Utah’s Republican governor bucks Trump on refugees, asks for more families to be resettled in state

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US President Donald Trump holds a joint press conference with German Chancellor Angela Merkel in the East Room of the White House in Washington, DC, March 17, 2017. / AFP PHOTO / SAUL LOEB (Photo credit should read SAUL LOEB/AFP/Getty Images)

Apparently it wasn’t enough that Donald Trump, under the watch of white supremacist Stephen Miller, slashed refugee admissions to the U.S. to a record low this past September. An executive order issued that same month has also sought to give state and local authorities power, for the first time in U.S. history, to reject the few families that will be able to come to the U.S. next year. Trump, however, is being bucked on this—and by members of his own party, no less.

Following the slash and executive order, Republican Gov. Gary Herbert of Utah sent a letter to Trump asking for more refugees to be sent to his state, writing, “We empathize deeply with individuals and groups who have been forced from their homes and we love giving them a new home and a new life.” The decision, The Washington Post reports, has received support from Republicans in Utah’s legislature and congressional delegation.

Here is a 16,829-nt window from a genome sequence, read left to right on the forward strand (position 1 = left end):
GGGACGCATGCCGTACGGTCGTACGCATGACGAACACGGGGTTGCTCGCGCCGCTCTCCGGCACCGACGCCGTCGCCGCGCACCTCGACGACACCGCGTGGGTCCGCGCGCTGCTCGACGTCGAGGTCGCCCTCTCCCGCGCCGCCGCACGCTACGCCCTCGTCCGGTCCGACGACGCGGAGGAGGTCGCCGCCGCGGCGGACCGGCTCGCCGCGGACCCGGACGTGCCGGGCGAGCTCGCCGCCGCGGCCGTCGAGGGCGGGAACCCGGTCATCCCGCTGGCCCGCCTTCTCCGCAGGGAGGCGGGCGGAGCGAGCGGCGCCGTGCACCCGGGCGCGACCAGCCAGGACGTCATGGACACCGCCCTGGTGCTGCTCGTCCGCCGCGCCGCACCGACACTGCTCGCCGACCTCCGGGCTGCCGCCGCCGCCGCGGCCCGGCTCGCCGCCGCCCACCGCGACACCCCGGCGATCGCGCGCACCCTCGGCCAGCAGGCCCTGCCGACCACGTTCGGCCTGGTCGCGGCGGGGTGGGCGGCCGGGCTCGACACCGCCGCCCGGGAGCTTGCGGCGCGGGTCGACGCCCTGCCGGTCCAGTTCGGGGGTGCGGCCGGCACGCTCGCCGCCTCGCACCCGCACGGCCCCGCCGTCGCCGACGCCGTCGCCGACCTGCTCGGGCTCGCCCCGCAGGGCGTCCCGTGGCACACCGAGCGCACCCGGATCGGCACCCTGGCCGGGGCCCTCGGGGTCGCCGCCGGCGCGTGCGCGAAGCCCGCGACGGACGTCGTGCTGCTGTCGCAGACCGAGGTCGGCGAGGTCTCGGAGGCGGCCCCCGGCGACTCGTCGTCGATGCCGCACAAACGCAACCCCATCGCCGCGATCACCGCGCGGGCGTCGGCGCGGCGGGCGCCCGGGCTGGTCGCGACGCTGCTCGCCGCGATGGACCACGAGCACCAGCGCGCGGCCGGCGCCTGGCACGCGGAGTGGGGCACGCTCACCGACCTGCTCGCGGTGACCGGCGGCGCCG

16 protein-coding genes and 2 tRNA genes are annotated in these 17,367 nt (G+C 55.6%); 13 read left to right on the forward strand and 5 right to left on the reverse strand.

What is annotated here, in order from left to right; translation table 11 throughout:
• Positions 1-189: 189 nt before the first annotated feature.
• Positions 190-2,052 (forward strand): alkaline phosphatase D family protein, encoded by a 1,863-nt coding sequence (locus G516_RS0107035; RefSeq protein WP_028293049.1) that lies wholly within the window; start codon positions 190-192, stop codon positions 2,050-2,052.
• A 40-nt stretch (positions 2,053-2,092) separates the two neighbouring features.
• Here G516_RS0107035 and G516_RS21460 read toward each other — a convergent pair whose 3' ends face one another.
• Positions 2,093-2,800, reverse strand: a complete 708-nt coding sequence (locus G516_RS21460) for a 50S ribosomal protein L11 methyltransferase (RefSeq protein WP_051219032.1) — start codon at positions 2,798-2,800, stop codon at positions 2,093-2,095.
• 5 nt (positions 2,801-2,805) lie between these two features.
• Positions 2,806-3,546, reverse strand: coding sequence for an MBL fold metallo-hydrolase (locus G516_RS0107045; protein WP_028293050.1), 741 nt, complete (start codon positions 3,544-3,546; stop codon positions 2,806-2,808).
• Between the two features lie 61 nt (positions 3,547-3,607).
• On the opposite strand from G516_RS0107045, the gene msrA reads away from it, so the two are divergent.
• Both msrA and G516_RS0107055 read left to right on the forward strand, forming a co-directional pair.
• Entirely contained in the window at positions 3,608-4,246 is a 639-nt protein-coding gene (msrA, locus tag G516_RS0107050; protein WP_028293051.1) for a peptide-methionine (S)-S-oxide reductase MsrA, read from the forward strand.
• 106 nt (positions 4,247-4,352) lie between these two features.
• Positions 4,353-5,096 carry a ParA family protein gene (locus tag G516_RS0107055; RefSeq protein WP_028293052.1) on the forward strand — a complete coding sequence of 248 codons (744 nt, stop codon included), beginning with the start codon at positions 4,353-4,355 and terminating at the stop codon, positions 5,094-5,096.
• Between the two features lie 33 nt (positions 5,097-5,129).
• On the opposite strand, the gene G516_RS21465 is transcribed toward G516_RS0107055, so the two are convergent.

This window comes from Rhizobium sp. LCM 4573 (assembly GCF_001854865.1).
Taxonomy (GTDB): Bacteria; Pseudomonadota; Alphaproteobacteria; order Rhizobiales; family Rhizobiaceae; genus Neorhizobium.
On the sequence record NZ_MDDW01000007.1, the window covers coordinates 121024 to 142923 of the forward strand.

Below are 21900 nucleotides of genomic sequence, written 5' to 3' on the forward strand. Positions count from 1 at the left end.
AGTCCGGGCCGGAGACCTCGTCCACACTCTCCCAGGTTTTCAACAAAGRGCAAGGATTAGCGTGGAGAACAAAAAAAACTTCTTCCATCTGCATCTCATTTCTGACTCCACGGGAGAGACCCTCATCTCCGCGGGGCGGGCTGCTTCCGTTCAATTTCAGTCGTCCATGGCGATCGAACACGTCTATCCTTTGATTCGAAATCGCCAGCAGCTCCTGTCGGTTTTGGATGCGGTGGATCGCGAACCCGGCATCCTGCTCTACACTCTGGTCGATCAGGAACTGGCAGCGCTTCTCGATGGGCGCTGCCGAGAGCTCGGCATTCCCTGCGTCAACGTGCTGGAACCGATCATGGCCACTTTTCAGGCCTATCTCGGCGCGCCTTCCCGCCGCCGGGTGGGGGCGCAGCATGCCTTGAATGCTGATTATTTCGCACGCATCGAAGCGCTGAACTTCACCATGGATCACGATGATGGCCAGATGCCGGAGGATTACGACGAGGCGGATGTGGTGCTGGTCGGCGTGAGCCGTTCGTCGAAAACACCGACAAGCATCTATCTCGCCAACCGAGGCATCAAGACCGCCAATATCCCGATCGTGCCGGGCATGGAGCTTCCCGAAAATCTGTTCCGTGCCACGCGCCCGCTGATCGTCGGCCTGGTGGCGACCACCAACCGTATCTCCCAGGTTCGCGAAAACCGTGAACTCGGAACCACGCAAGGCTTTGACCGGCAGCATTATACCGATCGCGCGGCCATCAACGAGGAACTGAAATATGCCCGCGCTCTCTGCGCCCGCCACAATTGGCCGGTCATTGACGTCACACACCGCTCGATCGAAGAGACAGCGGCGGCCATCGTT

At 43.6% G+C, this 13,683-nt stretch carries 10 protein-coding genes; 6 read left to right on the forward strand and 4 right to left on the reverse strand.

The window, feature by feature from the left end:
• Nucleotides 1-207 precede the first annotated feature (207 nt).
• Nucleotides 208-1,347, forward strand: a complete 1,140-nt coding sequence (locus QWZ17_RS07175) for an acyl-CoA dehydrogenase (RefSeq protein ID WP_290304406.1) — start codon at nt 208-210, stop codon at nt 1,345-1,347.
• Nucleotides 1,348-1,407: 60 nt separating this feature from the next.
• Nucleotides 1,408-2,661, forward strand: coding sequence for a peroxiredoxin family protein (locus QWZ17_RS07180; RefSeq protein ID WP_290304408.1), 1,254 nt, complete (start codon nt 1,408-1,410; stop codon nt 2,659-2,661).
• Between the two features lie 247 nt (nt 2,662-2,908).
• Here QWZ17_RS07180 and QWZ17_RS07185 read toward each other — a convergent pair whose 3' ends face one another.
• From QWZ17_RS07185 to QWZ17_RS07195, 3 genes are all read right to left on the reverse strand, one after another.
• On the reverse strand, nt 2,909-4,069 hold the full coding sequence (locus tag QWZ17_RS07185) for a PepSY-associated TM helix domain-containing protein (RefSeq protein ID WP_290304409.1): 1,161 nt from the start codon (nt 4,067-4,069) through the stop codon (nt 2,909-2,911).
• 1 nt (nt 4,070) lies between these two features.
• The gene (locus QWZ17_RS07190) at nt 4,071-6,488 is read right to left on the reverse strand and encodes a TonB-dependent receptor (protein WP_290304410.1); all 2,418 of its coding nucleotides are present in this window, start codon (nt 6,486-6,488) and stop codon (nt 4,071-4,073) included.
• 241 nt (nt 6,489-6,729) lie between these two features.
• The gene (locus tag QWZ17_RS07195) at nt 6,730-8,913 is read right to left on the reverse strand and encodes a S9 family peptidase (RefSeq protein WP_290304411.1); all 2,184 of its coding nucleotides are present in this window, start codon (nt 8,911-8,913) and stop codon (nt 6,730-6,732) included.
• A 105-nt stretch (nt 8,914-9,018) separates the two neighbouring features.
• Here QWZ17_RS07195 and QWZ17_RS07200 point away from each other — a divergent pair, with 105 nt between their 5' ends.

With the administration’s move, only 18,000 refugees will be allowed into the U.S. in the next fiscal year—and it’s under no obligation to allow even that number. The decision led Anne Richard, a former assistant secretary of state for population, refugees, and migration to be arrested in protest of the record-low limit. Herbert, meanwhile, had previously broken “ranks with many of his Republican counterparts in other states by not trying to block Syrian refugees from resettling in Utah after deadly terrorist attacks in Paris,” The Salt Lake Tribune reported.

Among the refugees who have been resettled in Utah is Halimo Ahmed Hassan. While she was able to come here from Somalia in 2014, her hope to bring her son later on was squashed following Trump’s Muslim ban. “Now, with so many people in line for so few resettlement slots, Hassan has no idea when she and her son, now 16, will be together again,” The Washington Post reported. “I think about him all the time,” she said. “All the other people in America have helped me. I don’t know why the president isn’t helping.”

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